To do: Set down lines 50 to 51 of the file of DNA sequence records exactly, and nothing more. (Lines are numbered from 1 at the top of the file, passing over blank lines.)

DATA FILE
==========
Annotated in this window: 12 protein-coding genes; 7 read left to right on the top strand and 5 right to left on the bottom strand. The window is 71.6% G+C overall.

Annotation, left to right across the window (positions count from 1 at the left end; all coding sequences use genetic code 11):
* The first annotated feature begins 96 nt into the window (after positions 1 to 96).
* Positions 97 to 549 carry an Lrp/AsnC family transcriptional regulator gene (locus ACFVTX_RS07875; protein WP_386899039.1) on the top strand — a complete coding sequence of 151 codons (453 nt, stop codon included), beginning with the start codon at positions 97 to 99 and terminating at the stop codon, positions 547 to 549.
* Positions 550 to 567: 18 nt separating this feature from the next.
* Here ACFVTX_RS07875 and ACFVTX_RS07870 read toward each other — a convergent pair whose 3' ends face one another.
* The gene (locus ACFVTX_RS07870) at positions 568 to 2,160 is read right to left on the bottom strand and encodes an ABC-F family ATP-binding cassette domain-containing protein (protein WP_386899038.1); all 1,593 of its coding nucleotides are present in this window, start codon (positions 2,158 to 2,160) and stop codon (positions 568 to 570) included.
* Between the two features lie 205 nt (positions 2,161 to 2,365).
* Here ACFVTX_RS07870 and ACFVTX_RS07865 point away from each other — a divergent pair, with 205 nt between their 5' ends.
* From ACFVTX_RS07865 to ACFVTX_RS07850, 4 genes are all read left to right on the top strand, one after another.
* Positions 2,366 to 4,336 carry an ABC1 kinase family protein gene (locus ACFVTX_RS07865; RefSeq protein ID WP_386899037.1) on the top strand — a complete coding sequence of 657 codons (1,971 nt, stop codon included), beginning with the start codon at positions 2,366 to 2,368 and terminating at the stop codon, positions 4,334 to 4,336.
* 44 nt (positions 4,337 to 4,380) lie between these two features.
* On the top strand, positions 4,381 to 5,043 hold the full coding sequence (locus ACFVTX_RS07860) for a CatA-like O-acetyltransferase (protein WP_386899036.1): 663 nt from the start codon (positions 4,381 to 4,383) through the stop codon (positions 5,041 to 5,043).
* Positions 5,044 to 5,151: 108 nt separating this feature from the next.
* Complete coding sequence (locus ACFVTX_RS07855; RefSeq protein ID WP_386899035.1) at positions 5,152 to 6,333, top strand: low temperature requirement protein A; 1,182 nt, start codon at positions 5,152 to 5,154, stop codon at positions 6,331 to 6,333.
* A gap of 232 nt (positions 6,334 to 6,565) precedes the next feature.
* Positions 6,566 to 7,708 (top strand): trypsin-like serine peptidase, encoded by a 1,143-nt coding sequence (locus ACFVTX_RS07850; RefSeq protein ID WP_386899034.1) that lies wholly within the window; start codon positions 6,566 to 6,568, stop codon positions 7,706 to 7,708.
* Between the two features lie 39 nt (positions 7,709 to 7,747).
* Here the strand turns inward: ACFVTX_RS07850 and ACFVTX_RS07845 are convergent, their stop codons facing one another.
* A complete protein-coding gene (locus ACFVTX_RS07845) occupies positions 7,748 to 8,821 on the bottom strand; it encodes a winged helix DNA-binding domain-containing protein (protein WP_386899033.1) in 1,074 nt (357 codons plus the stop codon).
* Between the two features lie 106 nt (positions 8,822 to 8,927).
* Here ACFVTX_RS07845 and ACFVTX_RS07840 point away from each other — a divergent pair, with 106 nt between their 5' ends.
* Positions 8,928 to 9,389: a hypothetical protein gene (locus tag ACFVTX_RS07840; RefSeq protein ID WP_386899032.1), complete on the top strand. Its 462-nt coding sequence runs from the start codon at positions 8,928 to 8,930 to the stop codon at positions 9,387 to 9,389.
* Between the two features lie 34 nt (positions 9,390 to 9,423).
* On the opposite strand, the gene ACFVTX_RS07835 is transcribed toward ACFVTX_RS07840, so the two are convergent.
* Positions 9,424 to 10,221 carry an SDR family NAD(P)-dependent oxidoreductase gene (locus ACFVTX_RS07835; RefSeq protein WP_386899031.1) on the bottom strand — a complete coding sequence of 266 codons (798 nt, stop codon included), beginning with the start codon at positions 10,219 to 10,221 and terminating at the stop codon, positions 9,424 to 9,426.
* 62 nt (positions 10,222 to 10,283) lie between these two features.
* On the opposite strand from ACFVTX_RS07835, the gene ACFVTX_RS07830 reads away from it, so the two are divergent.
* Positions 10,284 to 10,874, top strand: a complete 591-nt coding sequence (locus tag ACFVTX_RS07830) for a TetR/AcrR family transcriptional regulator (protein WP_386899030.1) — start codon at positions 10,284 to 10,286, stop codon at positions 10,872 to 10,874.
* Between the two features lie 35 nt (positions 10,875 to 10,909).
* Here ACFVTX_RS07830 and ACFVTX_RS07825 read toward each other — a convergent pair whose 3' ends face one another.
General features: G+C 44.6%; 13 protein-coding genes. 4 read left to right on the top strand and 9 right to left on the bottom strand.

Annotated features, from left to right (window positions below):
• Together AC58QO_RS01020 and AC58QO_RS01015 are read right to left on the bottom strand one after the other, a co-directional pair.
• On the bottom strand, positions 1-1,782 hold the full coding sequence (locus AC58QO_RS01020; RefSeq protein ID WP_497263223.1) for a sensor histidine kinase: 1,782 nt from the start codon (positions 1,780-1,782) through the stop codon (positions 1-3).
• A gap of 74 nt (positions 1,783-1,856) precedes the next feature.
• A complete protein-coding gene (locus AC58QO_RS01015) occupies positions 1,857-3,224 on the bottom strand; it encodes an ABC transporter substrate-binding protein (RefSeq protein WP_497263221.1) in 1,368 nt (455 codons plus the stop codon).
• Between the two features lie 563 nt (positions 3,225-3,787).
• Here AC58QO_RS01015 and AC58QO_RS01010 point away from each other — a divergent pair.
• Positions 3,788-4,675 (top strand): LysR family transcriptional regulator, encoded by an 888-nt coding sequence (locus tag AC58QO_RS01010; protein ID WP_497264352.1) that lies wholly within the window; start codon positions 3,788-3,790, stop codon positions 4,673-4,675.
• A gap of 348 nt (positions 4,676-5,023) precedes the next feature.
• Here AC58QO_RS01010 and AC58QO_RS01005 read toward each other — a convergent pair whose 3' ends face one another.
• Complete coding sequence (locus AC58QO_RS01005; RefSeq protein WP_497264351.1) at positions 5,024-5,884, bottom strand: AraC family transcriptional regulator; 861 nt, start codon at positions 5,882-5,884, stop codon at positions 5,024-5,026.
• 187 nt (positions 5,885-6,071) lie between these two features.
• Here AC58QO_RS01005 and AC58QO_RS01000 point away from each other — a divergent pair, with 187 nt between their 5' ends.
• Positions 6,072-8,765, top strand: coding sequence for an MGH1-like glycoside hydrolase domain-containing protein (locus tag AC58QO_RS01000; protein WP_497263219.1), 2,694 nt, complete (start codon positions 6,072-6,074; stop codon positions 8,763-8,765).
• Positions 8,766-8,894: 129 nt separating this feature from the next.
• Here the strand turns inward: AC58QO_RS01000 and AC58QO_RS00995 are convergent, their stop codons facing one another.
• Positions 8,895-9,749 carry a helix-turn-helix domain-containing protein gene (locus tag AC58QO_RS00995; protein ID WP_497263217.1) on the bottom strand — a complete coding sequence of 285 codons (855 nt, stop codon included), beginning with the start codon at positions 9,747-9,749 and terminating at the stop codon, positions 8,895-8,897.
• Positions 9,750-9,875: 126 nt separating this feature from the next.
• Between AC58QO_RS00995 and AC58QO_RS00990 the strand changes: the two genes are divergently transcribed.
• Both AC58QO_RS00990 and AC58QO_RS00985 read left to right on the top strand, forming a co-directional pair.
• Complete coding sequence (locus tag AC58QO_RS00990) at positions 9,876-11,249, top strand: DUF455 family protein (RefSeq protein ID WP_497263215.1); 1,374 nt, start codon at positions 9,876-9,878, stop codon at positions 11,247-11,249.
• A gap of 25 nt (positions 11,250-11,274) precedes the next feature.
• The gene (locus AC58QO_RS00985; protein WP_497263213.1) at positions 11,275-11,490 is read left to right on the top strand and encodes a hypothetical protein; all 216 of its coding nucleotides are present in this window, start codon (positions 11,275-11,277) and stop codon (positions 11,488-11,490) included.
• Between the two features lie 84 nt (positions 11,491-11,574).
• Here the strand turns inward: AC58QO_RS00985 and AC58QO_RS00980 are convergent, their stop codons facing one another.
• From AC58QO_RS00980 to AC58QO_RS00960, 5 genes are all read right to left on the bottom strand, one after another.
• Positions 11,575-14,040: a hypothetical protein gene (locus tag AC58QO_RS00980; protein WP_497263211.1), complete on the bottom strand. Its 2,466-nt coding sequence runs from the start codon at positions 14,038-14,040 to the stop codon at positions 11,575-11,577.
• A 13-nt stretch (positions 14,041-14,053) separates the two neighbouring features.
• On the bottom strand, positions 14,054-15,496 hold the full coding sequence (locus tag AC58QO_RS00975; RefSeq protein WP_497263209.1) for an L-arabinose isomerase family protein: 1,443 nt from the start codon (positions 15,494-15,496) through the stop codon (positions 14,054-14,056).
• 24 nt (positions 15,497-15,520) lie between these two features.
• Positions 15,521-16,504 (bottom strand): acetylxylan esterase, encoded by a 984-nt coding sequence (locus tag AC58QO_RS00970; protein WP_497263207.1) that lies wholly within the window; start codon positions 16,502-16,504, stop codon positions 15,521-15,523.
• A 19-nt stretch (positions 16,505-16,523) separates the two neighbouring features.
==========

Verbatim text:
• Positions 9,750-9,875: 126 nt separating this feature from the next.
• Between AC58QO_RS00995 and AC58QO_RS00990 the strand changes: the two genes are divergently transcribed.